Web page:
The invitation extended to Mr. Ahmadinejad to address the School of International and Public Affairs at Columbia University, despite public protests, was in the best tradition of university life, where the opportunity to hear unpopular viewpoints and challenge them is protected by academic freedom. Unfortunately, the president of Columbia, Lee C. Bollinger, apparently stung by public criticism of the university’s invitation, chose to open the proceedings by calling the Iranian president “a petty and cruel dictator,” who would not “have the intellectual courage” to answer searching questions about his interpretation of the history of the Holocaust and Iran’s right to develop nuclear power. The reaction to Mr. Bollinger’s remarks was mixed, but even some of those who had protested the university’s invitation to Mr. Ahmadinejad expressed disappointment at the Columbia president’s violation of norms of hospitality and academic courtesy.
Some of the Iranian president’s comments at Columbia, like his denial that there are homosexuals in Iran, lived up (or down) to expectations. Nonetheless, he pointed out the moral ambiguity of the U.S. position on nuclear arms, which threatens Iran with military action if it pursues a policy of nuclear development, while violating nonproliferation agreements by favoring India’s efforts to enhance its nuclear arsenal. The United States has also failed to observe its commitment to reduce substantially its own nuclear stockpile, a ruined pillar of the nonproliferation regime. To other nations such a double standard in taking and granting privileged exceptions from nonproliferation mandates seems an exercise in arrogance. Selective enforcement of treaties naturally arouses resentment among disfavored nations, and it undercuts U.S. moral standing in the world. It will take decades for the United States to win back the good opinion lost by the overbearing style of this administration and the injury it has done to international law and institutions.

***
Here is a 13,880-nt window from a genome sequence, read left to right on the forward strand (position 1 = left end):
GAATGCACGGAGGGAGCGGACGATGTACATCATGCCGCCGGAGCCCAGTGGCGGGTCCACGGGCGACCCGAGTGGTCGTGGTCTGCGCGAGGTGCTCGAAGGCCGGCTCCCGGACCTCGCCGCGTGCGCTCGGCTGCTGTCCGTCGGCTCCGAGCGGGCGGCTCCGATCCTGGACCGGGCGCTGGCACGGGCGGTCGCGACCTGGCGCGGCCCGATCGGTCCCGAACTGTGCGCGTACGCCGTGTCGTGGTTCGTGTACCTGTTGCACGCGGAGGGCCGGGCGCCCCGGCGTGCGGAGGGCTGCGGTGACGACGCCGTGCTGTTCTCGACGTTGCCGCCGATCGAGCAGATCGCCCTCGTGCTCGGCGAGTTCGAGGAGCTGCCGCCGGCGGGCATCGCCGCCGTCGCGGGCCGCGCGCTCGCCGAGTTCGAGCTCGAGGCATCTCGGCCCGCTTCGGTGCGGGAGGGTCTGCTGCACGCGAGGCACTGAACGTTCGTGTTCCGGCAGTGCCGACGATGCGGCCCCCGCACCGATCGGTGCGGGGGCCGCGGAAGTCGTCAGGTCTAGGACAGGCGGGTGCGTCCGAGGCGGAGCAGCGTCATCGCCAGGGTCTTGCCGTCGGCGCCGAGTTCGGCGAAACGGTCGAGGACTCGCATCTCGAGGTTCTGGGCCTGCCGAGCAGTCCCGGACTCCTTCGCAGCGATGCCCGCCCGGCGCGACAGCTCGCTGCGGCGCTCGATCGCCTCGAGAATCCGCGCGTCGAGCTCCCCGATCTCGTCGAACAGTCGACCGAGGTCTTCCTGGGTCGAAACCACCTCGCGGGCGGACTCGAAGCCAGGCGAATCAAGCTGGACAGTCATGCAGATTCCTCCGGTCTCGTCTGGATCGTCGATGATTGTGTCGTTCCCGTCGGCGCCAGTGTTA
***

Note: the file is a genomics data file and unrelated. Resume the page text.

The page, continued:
In arguing that the Holocaust should not be used to justify the oppression of the Palestinian people, Mr. Ahmadinejad likewise touched on an unresolved and neuralgic issue that haunts U.S. policy in the Middle East. Once again, he was able to parry accusations of denying history and meddling where he does not belong, because the U.S. administration, while giving lip service to the ideal of a two-state solution, has repeatedly employed a double standard. It has favored only those concessions to the Palestinians that have Israel’s prior approval and appears to be shaping multiparty talks scheduled for November to fit Israel’s negotiating strategy.
The meeting of the Iranian president later in the week with an interfaith panel of Christian leaders, arranged by the Mennonite Central Committee, was free of the personal rancor that soured his appearance at Columbia. The meeting, held in the Church Center for the United Nations, aspired, in the words of one participant, to explore the “common moral heritage” shared by Christians and Muslims. The Iranian president was asked whether it would it be possible to identify and admit the shortcomings “of your society and of ours.” While Mr. Ahmadinejad’s answer was no more satisfying than his answers at Columbia, the attempt to engage in honest dialogue was more promising than the walkout executed by the U.S. delegation when the Iranian president rose to speak to the General Assembly.
After Mr. Ahmadinejad departed, The New Yorker published a report by Seymour Hersh (“Shifting Targets,” 10/8) of continued planning within the Bush administration for military strikes against Iran. The story made apprehensive readers nostalgic for Winston Churchill, who once said, “To jaw, jaw is always better than to war, war.” The wider international community shares U.S. concerns about Iran, but the United States, as if out of a pathological need for an enemy, persists in shunning, isolating and demonizing Iran. If multiparty talks can succeed with North Korea, another nuclearizing member of the “axis of evil,” might not constructive engagement and negotiation succeed with Iran as well?